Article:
Christ was perfectly obedient to the will of the Father.  He had _fulfilled_ (was not 'disobedient to') the Mosaic Law—and I would recommend your ZL not use the word ‘disobedient’ in conjunction with Christ again; it sounds like subtle craftiness J.  With his arrival and atonement, the Spirit played a larger role—it gave life to the commandments.  Most of Christianity would have us believe we have no more commandments.  They see the 'law' as merely a way of showing us how imperfect we are and how incapable of meeting its demands.  There is truth in that, but we are still expected to strive, and sometimes the only way of knowing whether we are willing to submit in all things is to obey a seemingly stupid rule.  If you have a concern regarding a rule, talk to your mission president.  I got so sick of hearing elders say they 'didn't want to bother the president with stupid questions.'  For most missionaries, that was a copout, in my opinion.  It takes less than a minute to ask him about a rule and get a quick reply.  If he tells you certain rules are flexible and that he trusts you more than other missionaries to make the right choices, so be it!  If he tells you the rules are inflexible, then so be it.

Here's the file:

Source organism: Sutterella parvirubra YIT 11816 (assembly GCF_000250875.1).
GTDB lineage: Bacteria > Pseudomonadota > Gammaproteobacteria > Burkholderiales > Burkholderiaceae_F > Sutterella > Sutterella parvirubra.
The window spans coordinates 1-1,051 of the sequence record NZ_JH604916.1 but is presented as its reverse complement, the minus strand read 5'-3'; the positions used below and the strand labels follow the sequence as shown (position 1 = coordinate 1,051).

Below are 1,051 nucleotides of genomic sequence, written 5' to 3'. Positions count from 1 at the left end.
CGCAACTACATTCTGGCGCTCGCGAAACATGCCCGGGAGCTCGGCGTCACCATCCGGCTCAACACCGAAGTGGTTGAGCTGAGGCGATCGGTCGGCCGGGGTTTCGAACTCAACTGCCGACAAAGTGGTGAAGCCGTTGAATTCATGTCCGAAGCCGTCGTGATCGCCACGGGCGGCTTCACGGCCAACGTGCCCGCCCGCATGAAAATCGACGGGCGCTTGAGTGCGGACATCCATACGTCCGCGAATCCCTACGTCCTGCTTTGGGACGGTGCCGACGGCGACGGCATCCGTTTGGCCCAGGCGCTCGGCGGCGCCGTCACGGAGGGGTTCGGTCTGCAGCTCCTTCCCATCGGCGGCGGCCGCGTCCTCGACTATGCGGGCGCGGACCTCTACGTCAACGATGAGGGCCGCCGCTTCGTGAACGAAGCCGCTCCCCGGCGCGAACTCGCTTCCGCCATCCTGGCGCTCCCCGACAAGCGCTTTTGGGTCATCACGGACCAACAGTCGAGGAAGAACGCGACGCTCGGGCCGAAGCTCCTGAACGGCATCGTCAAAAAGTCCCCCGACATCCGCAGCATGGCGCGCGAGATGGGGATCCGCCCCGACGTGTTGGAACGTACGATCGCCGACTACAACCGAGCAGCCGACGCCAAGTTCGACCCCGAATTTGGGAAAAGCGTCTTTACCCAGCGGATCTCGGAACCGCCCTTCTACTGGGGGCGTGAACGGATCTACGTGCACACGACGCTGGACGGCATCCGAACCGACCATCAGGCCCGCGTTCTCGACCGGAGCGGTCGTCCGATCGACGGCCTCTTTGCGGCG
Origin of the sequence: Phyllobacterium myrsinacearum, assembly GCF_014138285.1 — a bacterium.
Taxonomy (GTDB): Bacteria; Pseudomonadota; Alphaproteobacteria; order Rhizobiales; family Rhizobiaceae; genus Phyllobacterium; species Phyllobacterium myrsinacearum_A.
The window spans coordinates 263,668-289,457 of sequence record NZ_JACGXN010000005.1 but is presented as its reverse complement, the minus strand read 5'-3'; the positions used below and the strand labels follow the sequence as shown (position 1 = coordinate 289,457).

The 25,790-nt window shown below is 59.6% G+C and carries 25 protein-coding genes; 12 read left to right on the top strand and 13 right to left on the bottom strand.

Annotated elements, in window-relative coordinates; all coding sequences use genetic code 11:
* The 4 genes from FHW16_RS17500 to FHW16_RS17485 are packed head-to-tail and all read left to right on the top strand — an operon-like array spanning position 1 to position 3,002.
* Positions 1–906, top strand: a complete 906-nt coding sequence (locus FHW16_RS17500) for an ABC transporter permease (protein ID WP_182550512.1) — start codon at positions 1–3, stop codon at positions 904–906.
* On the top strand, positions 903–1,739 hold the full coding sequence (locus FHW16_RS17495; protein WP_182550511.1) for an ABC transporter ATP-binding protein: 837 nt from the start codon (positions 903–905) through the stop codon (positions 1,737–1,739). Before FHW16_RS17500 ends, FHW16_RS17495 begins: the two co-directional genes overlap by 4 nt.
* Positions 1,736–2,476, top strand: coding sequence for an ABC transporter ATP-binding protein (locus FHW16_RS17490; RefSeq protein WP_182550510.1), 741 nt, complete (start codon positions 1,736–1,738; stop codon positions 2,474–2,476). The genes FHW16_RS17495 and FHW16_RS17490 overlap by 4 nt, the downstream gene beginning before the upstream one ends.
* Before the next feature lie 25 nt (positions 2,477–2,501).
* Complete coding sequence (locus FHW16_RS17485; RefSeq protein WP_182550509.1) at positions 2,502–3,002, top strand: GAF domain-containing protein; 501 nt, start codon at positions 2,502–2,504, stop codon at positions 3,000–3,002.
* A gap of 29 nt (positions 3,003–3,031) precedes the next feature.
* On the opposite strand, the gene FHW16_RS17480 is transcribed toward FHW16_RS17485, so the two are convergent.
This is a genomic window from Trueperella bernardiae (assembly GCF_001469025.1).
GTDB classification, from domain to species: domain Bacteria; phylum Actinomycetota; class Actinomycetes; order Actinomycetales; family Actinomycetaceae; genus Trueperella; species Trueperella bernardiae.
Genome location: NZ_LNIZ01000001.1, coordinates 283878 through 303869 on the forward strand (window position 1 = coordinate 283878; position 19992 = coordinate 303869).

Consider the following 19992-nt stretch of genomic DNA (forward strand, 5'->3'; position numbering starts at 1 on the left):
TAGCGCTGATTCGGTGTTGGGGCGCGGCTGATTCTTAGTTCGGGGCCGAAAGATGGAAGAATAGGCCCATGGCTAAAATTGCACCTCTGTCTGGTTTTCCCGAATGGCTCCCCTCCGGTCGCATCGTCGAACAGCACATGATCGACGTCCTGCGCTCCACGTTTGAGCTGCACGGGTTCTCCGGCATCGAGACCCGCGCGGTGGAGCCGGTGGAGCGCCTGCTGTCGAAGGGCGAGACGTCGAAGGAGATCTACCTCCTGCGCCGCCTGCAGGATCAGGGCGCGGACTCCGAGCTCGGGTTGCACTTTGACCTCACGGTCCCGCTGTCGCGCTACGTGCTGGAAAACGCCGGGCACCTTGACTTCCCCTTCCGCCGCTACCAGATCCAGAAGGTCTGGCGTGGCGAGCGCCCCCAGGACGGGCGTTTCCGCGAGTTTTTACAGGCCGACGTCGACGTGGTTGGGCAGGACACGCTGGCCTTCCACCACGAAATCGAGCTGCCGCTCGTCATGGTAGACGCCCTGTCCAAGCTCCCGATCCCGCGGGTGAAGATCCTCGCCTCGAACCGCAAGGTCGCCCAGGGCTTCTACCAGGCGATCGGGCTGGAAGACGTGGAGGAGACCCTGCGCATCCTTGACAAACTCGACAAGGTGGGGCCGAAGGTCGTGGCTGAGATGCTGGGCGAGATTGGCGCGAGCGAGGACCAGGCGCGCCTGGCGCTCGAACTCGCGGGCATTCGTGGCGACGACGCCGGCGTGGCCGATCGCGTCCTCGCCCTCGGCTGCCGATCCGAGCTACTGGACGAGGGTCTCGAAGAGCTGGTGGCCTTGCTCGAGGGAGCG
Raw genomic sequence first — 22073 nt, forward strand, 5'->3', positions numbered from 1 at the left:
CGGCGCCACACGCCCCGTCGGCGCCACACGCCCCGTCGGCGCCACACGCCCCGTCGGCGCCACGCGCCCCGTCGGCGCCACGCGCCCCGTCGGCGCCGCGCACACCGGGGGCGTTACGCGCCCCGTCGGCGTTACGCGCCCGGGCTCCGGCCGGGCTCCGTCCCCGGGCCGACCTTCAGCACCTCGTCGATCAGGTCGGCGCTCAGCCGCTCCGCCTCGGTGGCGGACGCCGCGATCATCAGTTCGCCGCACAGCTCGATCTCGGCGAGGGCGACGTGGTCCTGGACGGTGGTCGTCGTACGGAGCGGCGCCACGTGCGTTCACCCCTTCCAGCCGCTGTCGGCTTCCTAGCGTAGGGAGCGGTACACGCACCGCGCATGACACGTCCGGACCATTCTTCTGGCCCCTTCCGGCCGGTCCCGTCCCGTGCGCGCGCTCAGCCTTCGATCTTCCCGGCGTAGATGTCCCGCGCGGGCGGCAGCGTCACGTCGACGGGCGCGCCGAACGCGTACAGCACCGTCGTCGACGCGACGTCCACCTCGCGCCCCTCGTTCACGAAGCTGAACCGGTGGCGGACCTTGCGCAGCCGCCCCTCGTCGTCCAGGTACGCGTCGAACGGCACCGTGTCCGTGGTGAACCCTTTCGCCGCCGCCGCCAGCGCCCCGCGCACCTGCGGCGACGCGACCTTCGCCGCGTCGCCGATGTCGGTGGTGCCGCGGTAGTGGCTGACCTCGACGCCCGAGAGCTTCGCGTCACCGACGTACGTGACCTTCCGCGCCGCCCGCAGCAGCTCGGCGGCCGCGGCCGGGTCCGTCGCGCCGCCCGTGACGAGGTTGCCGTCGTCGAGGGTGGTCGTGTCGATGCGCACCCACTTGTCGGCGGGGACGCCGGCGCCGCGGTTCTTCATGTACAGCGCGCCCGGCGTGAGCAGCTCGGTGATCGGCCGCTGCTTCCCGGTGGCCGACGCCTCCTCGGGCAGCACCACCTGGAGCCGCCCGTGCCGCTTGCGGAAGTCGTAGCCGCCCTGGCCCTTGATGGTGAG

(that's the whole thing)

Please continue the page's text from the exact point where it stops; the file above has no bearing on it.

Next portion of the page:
Human love is flawed.  Human love is jealous.  Human love is clouded by limited vision.  Human love wants everything rosy, even at the expense of learning and building of character.  Human love is frequently motivated by guilt or selfishness (looking good to others or needing affection).  The love of Christ is, to me, very different from human love.  It is perfect, unconditional, serving, and wants the best for its recipient, even at the expense of their affection or praise.  Charity, the pure love of Christ, comes from a testimony of Christ and familiarity with the way God deals with His children.  That’s what I meant when I said charity fosters obedience: we love our Heavenly Father and our Savior and want to do things his way because his love is perfect, and we care enough about those around us to do what he asks.